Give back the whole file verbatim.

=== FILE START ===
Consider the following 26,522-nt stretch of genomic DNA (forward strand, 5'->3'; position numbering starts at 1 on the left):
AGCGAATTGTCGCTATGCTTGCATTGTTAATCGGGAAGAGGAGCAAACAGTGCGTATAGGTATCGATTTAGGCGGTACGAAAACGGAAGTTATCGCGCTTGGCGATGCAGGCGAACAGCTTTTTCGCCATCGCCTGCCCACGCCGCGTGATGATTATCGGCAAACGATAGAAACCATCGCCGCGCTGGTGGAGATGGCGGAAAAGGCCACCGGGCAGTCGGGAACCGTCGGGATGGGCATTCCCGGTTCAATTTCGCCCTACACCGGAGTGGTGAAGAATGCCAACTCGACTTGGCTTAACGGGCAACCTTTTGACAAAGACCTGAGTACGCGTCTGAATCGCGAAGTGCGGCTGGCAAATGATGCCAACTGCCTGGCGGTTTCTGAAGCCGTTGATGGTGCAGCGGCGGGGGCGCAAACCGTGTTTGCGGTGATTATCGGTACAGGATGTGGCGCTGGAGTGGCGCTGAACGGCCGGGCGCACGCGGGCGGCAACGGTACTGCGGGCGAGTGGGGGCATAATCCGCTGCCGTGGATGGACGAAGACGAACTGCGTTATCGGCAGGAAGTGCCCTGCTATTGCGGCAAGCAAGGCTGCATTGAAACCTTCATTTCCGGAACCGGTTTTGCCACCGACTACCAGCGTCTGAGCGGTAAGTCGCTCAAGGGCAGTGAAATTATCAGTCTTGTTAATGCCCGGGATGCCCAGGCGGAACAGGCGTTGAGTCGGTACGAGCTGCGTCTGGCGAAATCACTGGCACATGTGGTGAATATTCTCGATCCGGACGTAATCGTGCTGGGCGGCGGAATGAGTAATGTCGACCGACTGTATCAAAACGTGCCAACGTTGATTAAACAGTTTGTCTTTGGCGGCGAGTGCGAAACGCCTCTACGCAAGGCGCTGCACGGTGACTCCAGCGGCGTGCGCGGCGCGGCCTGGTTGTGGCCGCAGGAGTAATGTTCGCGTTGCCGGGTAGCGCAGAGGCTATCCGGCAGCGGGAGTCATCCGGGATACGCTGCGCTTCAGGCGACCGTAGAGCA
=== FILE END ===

Consider the following 26,522-nt stretch of genomic DNA (forward strand, 5'->3'; position numbering starts at 1 on the left):
AGCGAATTGTCGCTATGCTTGCATTGTTAATCGGGAAGAGGAGCAAACAGTGCGTATAGGTATCGATTTAGGCGGTACGAAAACGGAAGTTATCGCGCTTGGCGATGCAGGCGAACAGCTTTTTCGCCATCGCCTGCCCACGCCGCGTGATGATTATCGGCAAACGATAGAAACCATCGCCGCGCTGGTGGAGATGGCGGAAAAGGCCACCGGGCAGTCGGGAACCGTCGGGATGGGCATTCCCGGTTCAATTTCGCCCTACACCGGAGTGGTGAAGAATGCCAACTCGACTTGGCTTAACGGGCAACCTTTTGACAAAGACCTGAGTACGCGTCTGAATCGCGAAGTGCGGCTGGCAAATGATGCCAACTGCCTGGCGGTTTCTGAAGCCGTTGATGGTGCAGCGGCGGGGGCGCAAACCGTGTTTGCGGTGATTATCGGTACAGGATGTGGCGCTGGAGTGGCGCTGAACGGCCGGGCGCACGCGGGCGGCAACGGTACTGCGGGCGAGTGGGGGCATAATCCGCTGCCGTGGATGGACGAAGACGAACTGCGTTATCGGCAGGAAGTGCCCTGCTATTGCGGCAAGCAAGGCTGCATTGAAACCTTCATTTCCGGAACCGGTTTTGCCACCGACTACCAGCGTCTGAGCGGTAAGTCGCTCAAGGGCAGTGAAATTATCAGTCTTGTTAATGCCCGGGATGCCCAGGCGGAACAGGCGTTGAGTCGGTACGAGCTGCGTCTGGCGAAATCACTGGCACATGTGGTGAATATTCTCGATCCGGACGTAATCGTGCTGGGCGGCGGAATGAGTAATGTCGACCGACTGTATCAAAACGTGCCAACGTTGATTAAACAGTTTGTCTTTGGCGGCGAGTGCGAAACGCCTCTACGCAAGGCGCTGCACGGTGACTCCAGCGGCGTGCGCGGCGCGGCCTGGTTGTGGCCGCAGGAGTAATGTTCGCGTTGCCGGGTAGCGCAGAGGCTATCCGGCAGCGGGAGTCATCCGGGATACGCTGCGCTTCAGGCGACCGTAGAGCA